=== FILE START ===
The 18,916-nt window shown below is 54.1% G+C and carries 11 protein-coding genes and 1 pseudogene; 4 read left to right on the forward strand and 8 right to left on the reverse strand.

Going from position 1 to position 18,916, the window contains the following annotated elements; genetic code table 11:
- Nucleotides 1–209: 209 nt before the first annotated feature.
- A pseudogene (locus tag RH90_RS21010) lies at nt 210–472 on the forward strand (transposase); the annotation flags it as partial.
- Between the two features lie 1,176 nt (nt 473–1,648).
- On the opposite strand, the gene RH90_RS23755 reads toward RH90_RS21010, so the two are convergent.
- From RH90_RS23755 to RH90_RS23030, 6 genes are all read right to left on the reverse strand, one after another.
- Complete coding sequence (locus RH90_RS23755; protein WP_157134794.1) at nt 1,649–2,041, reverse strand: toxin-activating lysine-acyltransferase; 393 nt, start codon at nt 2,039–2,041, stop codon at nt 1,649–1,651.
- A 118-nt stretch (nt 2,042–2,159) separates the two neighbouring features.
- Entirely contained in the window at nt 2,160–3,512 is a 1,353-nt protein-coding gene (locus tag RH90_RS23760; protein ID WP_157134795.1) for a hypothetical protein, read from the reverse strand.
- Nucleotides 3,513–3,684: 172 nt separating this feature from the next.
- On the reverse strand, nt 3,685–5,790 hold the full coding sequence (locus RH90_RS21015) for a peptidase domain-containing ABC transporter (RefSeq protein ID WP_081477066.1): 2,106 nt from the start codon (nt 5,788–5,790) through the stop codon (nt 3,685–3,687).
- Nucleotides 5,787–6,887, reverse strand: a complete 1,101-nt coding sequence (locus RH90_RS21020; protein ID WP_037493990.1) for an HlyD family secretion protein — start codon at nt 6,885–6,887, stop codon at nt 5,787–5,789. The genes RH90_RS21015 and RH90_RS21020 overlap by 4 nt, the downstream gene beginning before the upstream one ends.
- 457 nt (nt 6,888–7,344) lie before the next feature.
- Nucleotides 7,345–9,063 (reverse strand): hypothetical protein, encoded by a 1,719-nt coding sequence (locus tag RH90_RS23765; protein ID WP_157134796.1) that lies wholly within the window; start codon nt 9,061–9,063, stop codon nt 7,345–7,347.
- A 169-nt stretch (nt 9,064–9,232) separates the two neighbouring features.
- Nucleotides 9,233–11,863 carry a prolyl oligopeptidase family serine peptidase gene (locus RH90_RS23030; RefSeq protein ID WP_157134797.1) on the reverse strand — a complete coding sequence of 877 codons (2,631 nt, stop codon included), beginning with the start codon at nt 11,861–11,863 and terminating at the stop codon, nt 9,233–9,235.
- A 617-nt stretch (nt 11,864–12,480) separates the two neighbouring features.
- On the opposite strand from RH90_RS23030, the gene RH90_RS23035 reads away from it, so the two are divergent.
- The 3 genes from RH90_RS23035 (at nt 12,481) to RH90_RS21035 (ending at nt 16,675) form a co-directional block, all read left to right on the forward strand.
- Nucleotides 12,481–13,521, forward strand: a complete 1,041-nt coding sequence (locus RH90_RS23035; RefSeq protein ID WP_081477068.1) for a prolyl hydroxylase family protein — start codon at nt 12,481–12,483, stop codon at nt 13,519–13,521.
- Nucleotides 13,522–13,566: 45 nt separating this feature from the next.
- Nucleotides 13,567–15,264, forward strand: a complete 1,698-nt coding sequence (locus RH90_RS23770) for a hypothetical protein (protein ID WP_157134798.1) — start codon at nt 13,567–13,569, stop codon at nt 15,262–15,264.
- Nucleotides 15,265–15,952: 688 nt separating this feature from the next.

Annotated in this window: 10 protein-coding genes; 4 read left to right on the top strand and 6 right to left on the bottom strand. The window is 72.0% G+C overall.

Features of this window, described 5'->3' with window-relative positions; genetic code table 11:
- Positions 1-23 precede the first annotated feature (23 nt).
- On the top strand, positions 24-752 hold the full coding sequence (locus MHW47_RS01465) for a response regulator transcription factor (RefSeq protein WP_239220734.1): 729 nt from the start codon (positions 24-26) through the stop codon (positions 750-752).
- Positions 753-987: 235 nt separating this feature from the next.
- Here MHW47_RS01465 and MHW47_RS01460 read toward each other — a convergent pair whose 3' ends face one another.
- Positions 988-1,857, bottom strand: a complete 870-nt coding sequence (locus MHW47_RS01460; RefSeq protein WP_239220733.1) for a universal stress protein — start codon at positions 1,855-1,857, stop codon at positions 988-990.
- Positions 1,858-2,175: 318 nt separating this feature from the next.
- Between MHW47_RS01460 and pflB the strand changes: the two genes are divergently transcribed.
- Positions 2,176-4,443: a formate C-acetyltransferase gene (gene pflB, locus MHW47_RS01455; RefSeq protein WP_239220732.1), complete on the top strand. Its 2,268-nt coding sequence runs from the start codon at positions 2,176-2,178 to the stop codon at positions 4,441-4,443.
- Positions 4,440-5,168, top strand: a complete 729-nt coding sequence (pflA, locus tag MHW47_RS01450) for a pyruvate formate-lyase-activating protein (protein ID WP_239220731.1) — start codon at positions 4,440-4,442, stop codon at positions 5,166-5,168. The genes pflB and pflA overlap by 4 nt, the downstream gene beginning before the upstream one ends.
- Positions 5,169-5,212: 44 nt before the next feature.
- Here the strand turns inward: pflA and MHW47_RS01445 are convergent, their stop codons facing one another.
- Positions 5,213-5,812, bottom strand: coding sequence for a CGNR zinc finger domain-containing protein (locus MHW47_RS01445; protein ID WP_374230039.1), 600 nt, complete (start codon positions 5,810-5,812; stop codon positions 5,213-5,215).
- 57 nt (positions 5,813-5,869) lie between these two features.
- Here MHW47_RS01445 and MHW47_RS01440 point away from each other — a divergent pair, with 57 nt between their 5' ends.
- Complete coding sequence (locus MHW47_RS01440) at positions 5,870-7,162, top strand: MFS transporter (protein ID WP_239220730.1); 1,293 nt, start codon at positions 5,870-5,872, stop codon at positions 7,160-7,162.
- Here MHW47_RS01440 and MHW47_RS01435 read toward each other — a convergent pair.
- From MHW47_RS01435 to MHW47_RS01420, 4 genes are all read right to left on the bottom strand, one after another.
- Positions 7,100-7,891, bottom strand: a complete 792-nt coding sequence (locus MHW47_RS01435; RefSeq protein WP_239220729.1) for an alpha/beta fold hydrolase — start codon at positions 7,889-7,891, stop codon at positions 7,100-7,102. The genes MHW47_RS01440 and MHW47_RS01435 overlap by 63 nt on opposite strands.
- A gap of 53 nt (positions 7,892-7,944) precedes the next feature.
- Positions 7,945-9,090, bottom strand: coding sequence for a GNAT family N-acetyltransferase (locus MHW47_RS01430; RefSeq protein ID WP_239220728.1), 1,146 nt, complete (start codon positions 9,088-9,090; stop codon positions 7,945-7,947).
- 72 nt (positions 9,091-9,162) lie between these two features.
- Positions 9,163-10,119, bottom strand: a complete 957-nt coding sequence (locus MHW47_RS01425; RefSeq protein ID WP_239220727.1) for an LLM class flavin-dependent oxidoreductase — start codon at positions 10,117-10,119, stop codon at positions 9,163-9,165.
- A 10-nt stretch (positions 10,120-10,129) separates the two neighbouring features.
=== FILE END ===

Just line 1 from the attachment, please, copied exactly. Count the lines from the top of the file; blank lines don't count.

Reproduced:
The 18,916-nt window shown below is 54.1% G+C and carries 11 protein-coding genes and 1 pseudogene; 4 read left to right on the forward strand and 8 right to left on the reverse strand.